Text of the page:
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Re: Speedup when using qemu to cross-build packages.


Quoting Christof Warlich (2022-09-08 12:35:38)
> > If half the time people spend on hacks would be spent on a proper solution,
> > so much more could've been done already... I know, everybody can spend
> > their free time on the stuff they find fun but sometimes it's a bit
> > frustrating...
> Yes, fully agreed. But the same applies for so many things: If people (and
> companies) would only be less selfish, everyone would benefit. The only way
> to fix that would probably be to create some incentive to do it right (for
> everyone). How this could be achieved for Debian should imho be a widely
> discussed topic within the community.

yes, absolutely.

> > Cross-building is often the same. Every new architecture that comes along
> > is bootstrapped in a rush and everybody rewrites the same hacks over and
> > over and over again.
> To me, the major problem is that cross-building seems to be not even a
> second-class citizen to package maintainers: When cross-building only the
> most basic packages, i.e.  those being reported by "debootstrap
> --print-debs", less than a third build sucessfully, the rest fail for various
> reasons, many of them (e.g. bash, glibc, apparmor, ...) even fail already to
> install their required build dependencies!
> Thus, if even most of the maintainers don't care, it very much looks to me
> like almost everyone already gave up on this. And considering that Debian has
> some 20.000 source packages, it certainly would be almost impossible for that
> to be fixed by a single individual.

Yes, the cross-building team in Debian is very small and mainly carried by
Helmut. This is a chicken-and-egg problem. Before we can make
cross-buildability a higher priority we have to have enough people that solve
the problems. It would be nice to display cross-build-failures on tracker.d.o
or other packaging overviews but that doesn't make sense if there is not enough
person-power to solve these problems. There are also still some very
fundamental problems to cross-building that make thousands of source packages
FTCBFS, namely the gcc-for-host integration with gcc: #666743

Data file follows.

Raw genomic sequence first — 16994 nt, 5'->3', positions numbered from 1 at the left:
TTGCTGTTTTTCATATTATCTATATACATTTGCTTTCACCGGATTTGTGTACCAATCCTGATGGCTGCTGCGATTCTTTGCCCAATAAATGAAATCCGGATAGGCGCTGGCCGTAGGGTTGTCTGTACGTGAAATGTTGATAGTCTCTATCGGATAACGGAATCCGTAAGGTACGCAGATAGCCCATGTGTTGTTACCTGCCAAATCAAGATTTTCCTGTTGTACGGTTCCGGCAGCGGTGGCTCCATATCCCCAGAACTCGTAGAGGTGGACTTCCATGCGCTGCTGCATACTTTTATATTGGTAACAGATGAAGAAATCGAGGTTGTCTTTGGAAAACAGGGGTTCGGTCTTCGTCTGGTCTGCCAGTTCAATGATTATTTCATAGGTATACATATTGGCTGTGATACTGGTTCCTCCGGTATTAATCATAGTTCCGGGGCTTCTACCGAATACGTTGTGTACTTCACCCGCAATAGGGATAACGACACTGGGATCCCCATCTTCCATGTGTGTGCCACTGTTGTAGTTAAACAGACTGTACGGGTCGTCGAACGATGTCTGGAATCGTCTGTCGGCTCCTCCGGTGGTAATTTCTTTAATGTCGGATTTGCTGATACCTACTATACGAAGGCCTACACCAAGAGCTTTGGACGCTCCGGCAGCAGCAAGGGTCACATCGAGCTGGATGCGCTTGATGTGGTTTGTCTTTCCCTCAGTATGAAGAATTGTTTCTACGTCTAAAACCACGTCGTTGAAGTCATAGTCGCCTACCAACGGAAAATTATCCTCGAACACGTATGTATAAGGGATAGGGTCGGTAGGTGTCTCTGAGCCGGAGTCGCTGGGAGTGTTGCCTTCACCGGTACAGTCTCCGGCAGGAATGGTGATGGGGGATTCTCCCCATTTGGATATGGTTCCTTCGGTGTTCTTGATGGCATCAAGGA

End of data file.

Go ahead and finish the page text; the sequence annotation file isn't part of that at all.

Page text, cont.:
More information here: https://wiki.debian.org/CrossBuildPackagingGuidelines

Some good news are, that our gitlab CI systems now automatically add a
cross-build job to the default packaging pipeline, so there is some visibility
for maintainers that use our gitlab CI to make their package cross-buildable.
Unfortunately, many failures are problems in other packages, like gcc-for-host.

Another good thing that exists now is https://crossqa.debian.net which shows
you which packages in Debian can be successfully cross built today. For example
above you say bash, glibc and apparmor do not cross build, but they do:

https://crossqa.debian.net/src/bash https://crossqa.debian.net/src/glibc

Maybe you are not cross-building them correctly? How are you cross-building
Debian packages? Above you say that less than a third cross-build successfully.
I cannot confirm this observation. Using crossqa.d.n, the situation for the
packages shown by debootstrap --print-debs is not too bad. The only source
packages in that selection that never succeeded to cross-build in the last runs
on crossqa.d.n are db5.3, gcc-12, libselinux, libsemanage and vim. So only five
source packages out of your selection of 109.

> Considering all this, qemu-user really seems to be a rather attractive
> solution: It's slow, but it works! And if it could significantly be sped up,
> maybe even close to a native build, we may  seriously ask whether
> cross-compiling is still needed at all!

Yes, there are situations in which Qemu is not an option. This is why we are
currently working on DPKG_ROOT. When a new architecture pops up it usually
doesn't have qemu support and if it does, it is too slow to do anything useful
with it. In those situations, crossbuilding without qemu is the only way to get
binaries for your initial system. What you propose is for people who do not
have a arm64 or mips machine around and still want to build for those
well-established architectures. That's useful but not the same as what is
required for early bootstrapping.

In cross-building, qemu is currently used by some players in a different way. A
lot of packages fail to cross build because they need to execute some tool of
the foreign architecture and fail to do so without qemu. For those packages,
qemu can enable the package to build successfully. The gobject-introspections
is an example for this because gobject-introspections doesn't support
cross-building at all, making all packages that rely on gobject-introspections
fail from the start. If we are talking about cross-building for established
architectures and not the early bootstrap situation, then qemu can help here.


cheers, josch

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